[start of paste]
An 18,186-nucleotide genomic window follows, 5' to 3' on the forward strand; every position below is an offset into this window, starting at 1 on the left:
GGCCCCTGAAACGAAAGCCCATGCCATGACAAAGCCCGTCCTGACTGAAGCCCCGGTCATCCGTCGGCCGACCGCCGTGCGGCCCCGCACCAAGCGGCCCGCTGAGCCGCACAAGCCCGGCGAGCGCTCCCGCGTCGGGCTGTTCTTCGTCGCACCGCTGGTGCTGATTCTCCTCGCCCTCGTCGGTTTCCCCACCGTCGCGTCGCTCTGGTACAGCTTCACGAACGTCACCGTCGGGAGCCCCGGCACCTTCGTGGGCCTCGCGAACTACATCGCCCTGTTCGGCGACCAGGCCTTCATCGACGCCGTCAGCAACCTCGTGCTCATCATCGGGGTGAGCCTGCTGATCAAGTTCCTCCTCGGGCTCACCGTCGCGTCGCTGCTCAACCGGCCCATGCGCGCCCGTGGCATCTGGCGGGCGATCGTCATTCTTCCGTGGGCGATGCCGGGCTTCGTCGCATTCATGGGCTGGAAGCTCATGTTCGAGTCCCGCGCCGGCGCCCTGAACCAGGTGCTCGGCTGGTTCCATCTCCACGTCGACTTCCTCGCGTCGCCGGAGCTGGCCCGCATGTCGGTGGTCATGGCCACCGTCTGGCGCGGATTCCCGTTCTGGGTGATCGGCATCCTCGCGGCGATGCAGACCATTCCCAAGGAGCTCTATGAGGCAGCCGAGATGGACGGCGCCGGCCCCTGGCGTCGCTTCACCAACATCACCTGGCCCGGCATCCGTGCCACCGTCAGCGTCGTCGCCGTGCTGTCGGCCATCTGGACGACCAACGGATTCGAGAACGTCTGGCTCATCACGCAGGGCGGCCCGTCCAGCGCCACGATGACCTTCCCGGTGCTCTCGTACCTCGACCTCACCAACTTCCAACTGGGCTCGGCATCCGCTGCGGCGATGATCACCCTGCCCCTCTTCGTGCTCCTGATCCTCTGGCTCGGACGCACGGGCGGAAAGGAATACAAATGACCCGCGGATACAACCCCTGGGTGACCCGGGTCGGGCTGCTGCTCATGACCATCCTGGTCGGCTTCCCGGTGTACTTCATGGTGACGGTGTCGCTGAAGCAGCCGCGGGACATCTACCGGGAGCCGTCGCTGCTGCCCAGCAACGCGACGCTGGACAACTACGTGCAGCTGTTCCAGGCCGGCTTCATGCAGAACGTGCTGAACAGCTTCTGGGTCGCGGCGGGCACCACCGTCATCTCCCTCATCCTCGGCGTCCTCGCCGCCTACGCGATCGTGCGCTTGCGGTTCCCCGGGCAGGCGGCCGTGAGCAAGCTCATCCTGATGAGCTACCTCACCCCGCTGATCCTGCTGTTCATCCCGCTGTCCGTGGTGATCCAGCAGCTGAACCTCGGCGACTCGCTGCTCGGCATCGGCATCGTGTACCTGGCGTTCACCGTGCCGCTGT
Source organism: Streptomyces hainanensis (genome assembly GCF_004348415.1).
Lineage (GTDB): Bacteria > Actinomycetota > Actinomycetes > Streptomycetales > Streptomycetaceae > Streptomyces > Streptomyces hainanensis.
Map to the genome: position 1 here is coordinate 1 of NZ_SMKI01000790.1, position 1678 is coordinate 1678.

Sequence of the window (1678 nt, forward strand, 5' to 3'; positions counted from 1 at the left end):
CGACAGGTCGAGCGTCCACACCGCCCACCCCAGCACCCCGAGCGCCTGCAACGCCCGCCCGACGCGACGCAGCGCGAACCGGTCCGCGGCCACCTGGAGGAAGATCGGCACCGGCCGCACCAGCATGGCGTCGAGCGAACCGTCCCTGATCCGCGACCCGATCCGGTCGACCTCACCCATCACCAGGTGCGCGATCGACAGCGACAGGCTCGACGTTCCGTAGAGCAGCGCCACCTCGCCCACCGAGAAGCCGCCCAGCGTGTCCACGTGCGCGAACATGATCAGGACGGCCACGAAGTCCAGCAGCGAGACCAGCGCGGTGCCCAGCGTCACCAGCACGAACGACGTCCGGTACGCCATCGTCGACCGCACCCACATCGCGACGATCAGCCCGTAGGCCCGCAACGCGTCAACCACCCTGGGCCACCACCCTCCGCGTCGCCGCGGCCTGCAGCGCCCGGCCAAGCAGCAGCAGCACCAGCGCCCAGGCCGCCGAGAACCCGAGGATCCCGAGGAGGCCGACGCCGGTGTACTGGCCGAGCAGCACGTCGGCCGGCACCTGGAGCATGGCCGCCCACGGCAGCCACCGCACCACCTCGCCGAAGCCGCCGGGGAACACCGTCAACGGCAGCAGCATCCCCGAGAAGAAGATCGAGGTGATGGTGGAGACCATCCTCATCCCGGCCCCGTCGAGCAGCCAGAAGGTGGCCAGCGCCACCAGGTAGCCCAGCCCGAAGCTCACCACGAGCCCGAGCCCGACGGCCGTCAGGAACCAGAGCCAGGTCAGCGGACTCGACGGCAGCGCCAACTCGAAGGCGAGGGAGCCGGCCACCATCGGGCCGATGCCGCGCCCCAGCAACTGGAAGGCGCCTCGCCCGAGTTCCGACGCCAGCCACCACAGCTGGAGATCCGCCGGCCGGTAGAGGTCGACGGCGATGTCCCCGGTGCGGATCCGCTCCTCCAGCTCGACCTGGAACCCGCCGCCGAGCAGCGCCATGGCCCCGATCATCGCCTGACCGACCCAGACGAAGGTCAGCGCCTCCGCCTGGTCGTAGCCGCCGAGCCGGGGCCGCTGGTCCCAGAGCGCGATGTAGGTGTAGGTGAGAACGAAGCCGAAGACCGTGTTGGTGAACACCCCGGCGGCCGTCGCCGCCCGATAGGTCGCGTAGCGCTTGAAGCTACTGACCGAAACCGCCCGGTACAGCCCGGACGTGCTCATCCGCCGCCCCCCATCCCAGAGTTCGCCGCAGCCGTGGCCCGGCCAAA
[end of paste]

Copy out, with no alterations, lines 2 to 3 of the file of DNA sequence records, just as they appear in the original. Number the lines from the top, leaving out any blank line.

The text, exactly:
GGCCCCTGAAACGAAAGCCCATGCCATGACAAAGCCCGTCCTGACTGAAGCCCCGGTCATCCGTCGGCCGACCGCCGTGCGGCCCCGCACCAAGCGGCCCGCTGAGCCGCACAAGCCCGGCGAGCGCTCCCGCGTCGGGCTGTTCTTCGTCGCACCGCTGGTGCTGATTCTCCTCGCCCTCGTCGGTTTCCCCACCGTCGCGTCGCTCTGGTACAGCTTCACGAACGTCACCGTCGGGAGCCCCGGCACCTTCGTGGGCCTCGCGAACTACATCGCCCTGTTCGGCGACCAGGCCTTCATCGACGCCGTCAGCAACCTCGTGCTCATCATCGGGGTGAGCCTGCTGATCAAGTTCCTCCTCGGGCTCACCGTCGCGTCGCTGCTCAACCGGCCCATGCGCGCCCGTGGCATCTGGCGGGCGATCGTCATTCTTCCGTGGGCGATGCCGGGCTTCGTCGCATTCATGGGCTGGAAGCTCATGTTCGAGTCCCGCGCCGGCGCCCTGAACCAGGTGCTCGGCTGGTTCCATCTCCACGTCGACTTCCTCGCGTCGCCGGAGCTGGCCCGCATGTCGGTGGTCATGGCCACCGTCTGGCGCGGATTCCCGTTCTGGGTGATCGGCATCCTCGCGGCGATGCAGACCATTCCCAAGGAGCTCTATGAGGCAGCCGAGATGGACGGCGCCGGCCCCTGGCGTCGCTTCACCAACATCACCTGGCCCGGCATCCGTGCCACCGTCAGCGTCGTCGCCGTGCTGTCGGCCATCTGGACGACCAACGGATTCGAGAACGTCTGGCTCATCACGCAGGGCGGCCCGTCCAGCGCCACGATGACCTTCCCGGTGCTCTCGTACCTCGACCTCACCAACTTCCAACTGGGCTCGGCATCCGCTGCGGCGATGATCACCCTGCCCCTCTTCGTGCTCCTGATCCTCTGGCTCGGACGCACGGGCGGAAAGGAATACAAATGACCCGCGGATACAACCCCTGGGTGACCCGGGTCGGGCTGCTGCTCATGACCATCCTGGTCGGCTTCCCGGTGTACTTCATGGTGACGGTGTCGCTGAAGCAGCCGCGGGACATCTACCGGGAGCCGTCGCTGCTGCCCAGCAACGCGACGCTGGACAACTACGTGCAGCTGTTCCAGGCCGGCTTCATGCAGAACGTGCTGAACAGCTTCTGGGTCGCGGCGGGCACCACCGTCATCTCCCTCATCCTCGGCGTCCTCGCCGCCTACGCGATCGTGCGCTTGCGGTTCCCCGGGCAGGCGGCCGTGAGCAAGCTCATCCTGATGAGCTACCTCACCCCGCTGATCCTGCTGTTCATCCCGCTGTCCGTGGTGATCCAGCAGCTGAACCTCGGCGACTCGCTGCTCGGCATCGGCATCGTGTACCTGGCGTTCACCGTGCCGCTGT
Source organism: Streptomyces hainanensis (genome assembly GCF_004348415.1).